Thursday, October 6, 2022

Delhi HC rejects suit against Waseem Rizvi’s book, plea said book makes provocative statements against the Prophet, Islam

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The Delhi High Court has rejected a suit filed against the book written by Syed Waseem Rizvi titled Muhammad which is said to contain provocative and agitational statements with respect to Prophet Mohammed, Islam and the Quran. The suit was filed by Qamar Hasnain and sought damages worth Rs 2,05,00,000 to make Rizvi stop from committing such acts in the future.

The single-judge bench of Justice Sanjeev Narula dismissed the suit which sought a permanent injunction to stop Waseem Rizvi from making such provocative statements or publishing them on any platform. The suit also sought permanent injunction to stop Waseem Rizvi from selling, circulating or distributing the book through any medium.

The bench noted that there should be a personal legal right, a corresponding personal legal injury which gives rise to actual damage in order to maintain the present suit as such. The plaintiff has sought mandatory and permanent injunction on behalf of the followers of Islam which was a right in rem.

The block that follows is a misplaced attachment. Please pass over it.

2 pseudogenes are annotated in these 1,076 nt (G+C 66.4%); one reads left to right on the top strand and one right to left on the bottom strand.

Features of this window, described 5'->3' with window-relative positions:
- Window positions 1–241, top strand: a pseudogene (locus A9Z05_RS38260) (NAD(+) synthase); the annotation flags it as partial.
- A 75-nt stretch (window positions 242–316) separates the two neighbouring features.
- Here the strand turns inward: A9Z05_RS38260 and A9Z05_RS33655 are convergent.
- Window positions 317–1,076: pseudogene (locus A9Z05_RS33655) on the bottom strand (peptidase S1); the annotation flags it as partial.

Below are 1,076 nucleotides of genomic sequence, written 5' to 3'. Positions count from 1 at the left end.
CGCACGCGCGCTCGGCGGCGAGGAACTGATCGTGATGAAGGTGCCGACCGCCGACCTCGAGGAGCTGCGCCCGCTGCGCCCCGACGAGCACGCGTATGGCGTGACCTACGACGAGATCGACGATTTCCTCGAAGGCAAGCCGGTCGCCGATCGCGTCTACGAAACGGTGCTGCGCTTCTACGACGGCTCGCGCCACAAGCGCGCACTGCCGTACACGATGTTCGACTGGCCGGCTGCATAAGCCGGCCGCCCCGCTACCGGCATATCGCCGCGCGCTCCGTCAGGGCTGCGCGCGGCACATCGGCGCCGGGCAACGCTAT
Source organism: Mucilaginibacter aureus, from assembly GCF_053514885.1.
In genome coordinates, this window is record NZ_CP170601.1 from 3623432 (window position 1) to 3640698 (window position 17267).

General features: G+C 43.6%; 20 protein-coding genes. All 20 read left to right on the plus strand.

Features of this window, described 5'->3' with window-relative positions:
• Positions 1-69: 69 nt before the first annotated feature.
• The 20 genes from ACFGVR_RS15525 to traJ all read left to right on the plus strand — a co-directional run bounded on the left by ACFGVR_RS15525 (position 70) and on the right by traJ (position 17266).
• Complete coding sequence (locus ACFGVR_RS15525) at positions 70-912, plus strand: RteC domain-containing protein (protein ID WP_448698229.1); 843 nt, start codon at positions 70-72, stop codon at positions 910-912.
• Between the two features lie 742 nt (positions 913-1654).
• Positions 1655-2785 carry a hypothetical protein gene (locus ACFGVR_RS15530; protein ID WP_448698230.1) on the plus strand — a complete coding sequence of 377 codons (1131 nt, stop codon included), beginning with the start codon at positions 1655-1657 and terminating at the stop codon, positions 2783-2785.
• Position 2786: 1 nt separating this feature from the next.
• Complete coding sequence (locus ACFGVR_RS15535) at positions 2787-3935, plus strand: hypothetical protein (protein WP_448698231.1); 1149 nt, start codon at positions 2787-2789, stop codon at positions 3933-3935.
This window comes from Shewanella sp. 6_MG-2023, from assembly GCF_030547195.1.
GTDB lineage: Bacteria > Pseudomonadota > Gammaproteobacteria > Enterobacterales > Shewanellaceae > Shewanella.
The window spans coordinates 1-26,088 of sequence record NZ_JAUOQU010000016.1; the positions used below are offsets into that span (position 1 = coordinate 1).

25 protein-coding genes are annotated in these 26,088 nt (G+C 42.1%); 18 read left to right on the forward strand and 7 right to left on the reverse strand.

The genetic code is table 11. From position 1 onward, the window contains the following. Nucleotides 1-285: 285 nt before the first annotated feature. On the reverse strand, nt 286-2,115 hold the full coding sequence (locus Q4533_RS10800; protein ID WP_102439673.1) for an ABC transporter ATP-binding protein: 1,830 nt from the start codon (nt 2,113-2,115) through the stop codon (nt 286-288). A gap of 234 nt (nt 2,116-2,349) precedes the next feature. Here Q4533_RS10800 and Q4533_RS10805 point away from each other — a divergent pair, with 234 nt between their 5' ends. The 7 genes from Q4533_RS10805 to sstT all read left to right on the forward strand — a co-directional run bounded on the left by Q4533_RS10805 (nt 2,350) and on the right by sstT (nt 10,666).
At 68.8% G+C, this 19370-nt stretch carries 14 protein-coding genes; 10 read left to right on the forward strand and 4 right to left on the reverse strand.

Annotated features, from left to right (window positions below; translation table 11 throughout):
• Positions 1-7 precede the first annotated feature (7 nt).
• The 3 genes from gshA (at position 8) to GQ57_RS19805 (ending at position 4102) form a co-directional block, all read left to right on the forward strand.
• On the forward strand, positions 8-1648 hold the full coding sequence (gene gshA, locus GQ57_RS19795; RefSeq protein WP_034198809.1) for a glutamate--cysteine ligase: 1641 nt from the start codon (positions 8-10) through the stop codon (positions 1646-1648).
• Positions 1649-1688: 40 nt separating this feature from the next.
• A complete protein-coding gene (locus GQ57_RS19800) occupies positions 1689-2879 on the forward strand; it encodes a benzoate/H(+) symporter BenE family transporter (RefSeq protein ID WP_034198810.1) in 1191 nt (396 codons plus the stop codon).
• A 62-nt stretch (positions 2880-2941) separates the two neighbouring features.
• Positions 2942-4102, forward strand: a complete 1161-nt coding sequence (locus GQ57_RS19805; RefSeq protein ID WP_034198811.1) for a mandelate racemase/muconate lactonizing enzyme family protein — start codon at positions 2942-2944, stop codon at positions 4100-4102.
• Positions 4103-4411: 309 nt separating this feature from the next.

The bench further noted that under the law of torts any injury or hurt caused to the personal religious sentiments of the plaintiff is not an actionable wrong. A case under the provisions of criminal law must have been made at the best, which would not be maintainable before this court or even be pleaded.

Also Read: Allahabad HC asks Uttar Pradesh DGP why appellant’s criminal history is not in public domain

The counsel for the plaintiff submitted that the plaintiff has approached this court in his individual capacity and being aggrieved by the contents of the said book and feels that his religious sentiments are insulted hence seeks to exercise his right in rem. He also submitted that the content of the said book Muhammad has harmed the plaintiff’s personal reputation as a Muslim.

The bench observed that no case law has been placed before the court in support of the prepositions advanced during the hearing. Vague mentions were made of a case from 1918 of the Allahabad High Court and even that was not produced before the court. Further reference was made to a Law Commission report regarding hate speech but even that was of no consequence. Though arguments were made on merits as well but they cannot be examined by this court, once the jurisdiction of this court is ousted.

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